Donald Trump dodged a bullet. Stormy Daniels failed to deliver a knockout punch in her “60 Minutes” interview. The sex scandal engulfing the president is still his word against hers, after Daniels failed to produce corroborating evidence of their affair.
Like boxing, the tie goes to the champion. Stormy never moved the needle beyond “he-said-she-said.”
Not that Anderson Cooper didn’t give her every opportunity to knock Trump out of the ring.
“Did you do that?” Cooper asked, on the question whether she possessed text messages, photos or audio recordings of the president.
“I can’t answer that right now,” Daniels replied.
“You don’t want to say one way or the other if you have text messages or other items?” Anderson countered.
“My attorney has recommended that I don’t discuss those things,” she said.
If not now, in front of a national television audience, then when?
Cooper pressed Daniels’ attorney Michael Avenatti on the same question.
“You seem to be saying that she has some sort of text message, or video, or– or photographs. Or you could just be bluffing.”
“You should ask some of the other people in my career when they’ve bet on me bluffing,” Avenatti said.
Geeze, all this hype and that’s where it ends?
There’s only one reason Daniels and Avenatti refused to answer the question.
They need any possible texts, video or photographs to negotiate their way out of their lawsuit challenging the validity of Daniels’ non-disclosure agreement with Trump lawyer Michael Cohen.
Leading up to the “60 Minutes” interview, the media had widely reported that Avenatti had legally outmaneuvered Trump and Cohen.
But now just the opposite seems to be the case.
Cohen’s decision to file a $20 million breach-of-contract lawsuit against Daniels seems like a deft move. Sure, it brought Trump into the case, clearly establishing him as the person behind the pseudonym David Dennison, who is named as a signatory in the non-disclosure agreement.
But the move still allows Trump to hide behind his flat denial of an affair.
Instead, the case hinges purely on contract law. While it’s true Trump never signed the agreement, that is not the ultimate factor determining the legitimacy of a contract.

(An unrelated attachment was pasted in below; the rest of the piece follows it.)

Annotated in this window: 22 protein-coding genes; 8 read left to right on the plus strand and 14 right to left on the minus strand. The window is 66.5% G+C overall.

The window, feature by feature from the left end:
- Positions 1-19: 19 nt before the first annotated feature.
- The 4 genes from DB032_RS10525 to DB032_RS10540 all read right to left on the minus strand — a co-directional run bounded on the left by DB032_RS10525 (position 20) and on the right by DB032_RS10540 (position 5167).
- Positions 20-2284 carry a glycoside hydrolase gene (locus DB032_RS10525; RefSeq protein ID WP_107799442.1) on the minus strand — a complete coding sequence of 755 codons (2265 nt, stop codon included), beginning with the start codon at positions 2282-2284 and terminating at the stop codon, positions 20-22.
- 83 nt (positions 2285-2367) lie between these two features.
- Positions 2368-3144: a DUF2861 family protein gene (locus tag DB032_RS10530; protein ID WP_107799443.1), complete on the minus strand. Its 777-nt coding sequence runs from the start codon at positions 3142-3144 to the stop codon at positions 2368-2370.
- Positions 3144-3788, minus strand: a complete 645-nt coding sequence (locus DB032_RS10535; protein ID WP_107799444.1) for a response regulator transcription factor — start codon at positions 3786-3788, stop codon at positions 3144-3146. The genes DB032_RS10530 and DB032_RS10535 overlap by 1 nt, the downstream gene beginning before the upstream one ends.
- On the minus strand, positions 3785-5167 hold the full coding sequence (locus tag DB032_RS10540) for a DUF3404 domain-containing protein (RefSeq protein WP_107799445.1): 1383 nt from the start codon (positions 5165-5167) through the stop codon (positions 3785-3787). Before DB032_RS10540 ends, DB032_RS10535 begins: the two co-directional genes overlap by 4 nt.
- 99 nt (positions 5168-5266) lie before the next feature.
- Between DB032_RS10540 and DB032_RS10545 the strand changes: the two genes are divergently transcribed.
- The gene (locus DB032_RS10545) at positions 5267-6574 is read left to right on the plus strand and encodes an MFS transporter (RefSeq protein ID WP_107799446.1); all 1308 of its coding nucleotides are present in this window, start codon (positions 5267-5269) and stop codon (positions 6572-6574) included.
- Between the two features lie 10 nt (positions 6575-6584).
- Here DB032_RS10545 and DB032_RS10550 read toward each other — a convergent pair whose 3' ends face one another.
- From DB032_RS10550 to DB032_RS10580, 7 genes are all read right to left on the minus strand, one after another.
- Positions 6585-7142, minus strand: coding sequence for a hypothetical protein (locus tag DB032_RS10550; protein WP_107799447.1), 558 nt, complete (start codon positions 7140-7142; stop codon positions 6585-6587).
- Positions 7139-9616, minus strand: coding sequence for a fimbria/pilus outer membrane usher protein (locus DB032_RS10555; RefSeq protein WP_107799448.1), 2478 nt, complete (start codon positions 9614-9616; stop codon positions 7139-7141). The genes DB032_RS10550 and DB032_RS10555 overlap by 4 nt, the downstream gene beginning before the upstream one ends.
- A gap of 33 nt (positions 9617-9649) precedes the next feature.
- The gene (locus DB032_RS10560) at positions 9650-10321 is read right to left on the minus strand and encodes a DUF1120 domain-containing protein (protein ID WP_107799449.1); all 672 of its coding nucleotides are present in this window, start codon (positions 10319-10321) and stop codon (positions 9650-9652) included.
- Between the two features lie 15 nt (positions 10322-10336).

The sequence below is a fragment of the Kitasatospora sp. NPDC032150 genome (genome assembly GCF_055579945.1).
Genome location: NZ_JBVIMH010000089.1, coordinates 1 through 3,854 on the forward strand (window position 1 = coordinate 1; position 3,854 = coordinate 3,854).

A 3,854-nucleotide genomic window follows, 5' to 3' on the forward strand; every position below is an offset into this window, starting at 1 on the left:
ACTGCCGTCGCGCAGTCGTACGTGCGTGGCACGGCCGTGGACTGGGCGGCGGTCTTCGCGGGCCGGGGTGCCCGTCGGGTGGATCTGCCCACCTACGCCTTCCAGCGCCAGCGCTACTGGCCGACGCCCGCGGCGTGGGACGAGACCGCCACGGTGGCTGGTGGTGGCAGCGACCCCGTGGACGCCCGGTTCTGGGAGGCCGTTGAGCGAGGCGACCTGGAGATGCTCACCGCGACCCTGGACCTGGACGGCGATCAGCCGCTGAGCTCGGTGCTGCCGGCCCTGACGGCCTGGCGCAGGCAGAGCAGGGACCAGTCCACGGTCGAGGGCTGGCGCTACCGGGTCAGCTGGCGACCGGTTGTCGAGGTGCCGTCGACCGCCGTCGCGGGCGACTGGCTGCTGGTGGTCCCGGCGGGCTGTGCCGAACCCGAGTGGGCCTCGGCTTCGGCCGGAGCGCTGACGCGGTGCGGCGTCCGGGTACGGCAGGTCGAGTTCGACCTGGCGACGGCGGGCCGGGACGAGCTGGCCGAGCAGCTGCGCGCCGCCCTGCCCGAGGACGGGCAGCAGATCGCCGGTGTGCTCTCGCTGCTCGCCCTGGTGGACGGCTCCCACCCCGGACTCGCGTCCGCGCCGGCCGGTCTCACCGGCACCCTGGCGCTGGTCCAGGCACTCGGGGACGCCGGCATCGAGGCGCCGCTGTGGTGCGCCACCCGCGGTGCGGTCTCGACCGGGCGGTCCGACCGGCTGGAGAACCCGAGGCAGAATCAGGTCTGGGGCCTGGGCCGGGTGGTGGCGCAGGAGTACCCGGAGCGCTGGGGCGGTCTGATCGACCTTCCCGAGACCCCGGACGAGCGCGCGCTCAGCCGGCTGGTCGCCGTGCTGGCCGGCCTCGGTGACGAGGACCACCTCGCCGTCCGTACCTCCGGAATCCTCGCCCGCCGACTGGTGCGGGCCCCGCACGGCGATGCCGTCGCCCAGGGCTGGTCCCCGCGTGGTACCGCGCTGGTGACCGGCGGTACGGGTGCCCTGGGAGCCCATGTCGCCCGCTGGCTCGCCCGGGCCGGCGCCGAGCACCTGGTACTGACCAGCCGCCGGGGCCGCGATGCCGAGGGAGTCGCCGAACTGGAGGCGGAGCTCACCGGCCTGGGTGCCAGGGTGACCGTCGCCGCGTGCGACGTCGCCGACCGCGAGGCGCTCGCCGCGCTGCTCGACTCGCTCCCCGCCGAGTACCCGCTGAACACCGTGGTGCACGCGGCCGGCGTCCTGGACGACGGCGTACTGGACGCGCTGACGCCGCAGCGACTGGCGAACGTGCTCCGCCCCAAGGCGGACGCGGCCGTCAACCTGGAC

Contracts are considered legally binding when real and valuable consideration changes hands. In this case, that would be the $130,000 Daniels accepted as part of the deal. Errors or omissions in the agreement are immaterial.
That’s one of the basic principles of contract law and the agreement meets that test. Avenatti must know that. So where does that leave the case? Would you believe twisting in the wind?
Daniels obviously wants out of the agreement to cash-in on books, magazine articles and personal appearances. She admitted as much when she said the matter could be worth millions of dollars to her. No sin in that. She’s a porn star and that’s how she makes a living.
But if a court upholds the agreement, she’s dead in the water and possibly on the hook for millions of dollars in damages.
Trump is out on a limb as well. He’s yet to be proven, beyond a reasonable doubt, that he is a liar. But that’s his Achilles heel.
She threw out a few tantalizing tidbits. Donald, she said, pulled down his pants and let her spank him with a copy of his magazine in their first meeting.
But then, the interview kind of went limp (so to speak) when she said they only had sex one time, during their relationship.
The fact is Daniels could have destroyed Trump, simply by acknowledging she had evidence beyond her word.
She failed to do that. As a result, the ball in her court to put up, or shut up.
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